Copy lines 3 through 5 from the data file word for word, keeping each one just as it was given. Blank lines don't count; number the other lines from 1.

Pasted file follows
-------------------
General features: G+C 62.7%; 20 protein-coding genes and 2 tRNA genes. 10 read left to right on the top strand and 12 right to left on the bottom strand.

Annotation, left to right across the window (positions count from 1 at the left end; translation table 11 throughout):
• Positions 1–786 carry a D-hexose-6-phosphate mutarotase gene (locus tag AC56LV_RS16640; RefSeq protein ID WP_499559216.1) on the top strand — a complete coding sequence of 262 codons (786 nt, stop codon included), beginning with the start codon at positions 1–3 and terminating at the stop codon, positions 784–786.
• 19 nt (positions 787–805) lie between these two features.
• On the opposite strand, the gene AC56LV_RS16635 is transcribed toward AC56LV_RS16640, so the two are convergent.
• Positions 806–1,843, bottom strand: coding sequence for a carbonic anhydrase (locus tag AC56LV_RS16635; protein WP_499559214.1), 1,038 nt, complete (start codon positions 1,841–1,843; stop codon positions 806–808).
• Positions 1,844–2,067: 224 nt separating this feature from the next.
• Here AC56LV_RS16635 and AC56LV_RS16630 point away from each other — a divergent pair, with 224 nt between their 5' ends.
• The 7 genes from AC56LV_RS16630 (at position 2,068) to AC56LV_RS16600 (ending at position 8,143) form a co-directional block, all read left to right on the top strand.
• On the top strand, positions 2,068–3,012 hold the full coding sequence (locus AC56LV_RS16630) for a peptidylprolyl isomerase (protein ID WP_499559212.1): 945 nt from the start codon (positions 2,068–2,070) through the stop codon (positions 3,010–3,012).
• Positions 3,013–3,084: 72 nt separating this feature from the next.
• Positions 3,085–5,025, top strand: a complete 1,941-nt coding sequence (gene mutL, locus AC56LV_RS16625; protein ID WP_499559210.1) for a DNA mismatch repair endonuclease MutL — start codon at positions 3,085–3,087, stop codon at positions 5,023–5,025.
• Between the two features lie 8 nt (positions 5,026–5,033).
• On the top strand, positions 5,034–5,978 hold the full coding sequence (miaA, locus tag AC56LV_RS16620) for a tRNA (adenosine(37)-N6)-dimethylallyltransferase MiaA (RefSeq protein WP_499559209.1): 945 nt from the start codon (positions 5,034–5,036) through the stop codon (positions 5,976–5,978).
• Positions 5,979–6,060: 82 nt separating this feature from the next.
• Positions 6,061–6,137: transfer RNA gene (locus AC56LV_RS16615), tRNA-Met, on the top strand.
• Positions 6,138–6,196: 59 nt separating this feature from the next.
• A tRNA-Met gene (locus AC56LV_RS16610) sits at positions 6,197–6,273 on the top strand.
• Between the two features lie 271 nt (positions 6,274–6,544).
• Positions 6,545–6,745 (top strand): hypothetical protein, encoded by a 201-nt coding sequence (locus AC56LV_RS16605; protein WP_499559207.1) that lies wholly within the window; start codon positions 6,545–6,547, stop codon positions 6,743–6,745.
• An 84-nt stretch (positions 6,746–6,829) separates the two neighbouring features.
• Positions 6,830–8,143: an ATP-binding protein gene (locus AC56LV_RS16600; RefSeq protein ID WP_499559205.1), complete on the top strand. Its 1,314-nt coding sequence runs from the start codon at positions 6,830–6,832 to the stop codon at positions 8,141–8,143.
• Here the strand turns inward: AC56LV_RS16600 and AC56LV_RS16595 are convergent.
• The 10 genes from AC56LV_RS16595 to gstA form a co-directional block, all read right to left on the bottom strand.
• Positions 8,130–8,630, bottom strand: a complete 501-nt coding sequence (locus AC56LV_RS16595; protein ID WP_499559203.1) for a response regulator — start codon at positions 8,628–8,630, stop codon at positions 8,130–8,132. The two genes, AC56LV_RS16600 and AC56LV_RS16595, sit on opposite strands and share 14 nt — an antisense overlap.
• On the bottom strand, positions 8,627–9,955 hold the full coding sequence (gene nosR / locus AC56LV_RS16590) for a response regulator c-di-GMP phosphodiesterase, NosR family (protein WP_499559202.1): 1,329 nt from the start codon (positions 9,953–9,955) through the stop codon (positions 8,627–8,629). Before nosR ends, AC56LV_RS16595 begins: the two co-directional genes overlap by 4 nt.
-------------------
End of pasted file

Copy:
• Positions 1–786 carry a D-hexose-6-phosphate mutarotase gene (locus tag AC56LV_RS16640; RefSeq protein ID WP_499559216.1) on the top strand — a complete coding sequence of 262 codons (786 nt, stop codon included), beginning with the start codon at positions 1–3 and terminating at the stop codon, positions 784–786.
• 19 nt (positions 787–805) lie between these two features.
• On the opposite strand, the gene AC56LV_RS16635 is transcribed toward AC56LV_RS16640, so the two are convergent.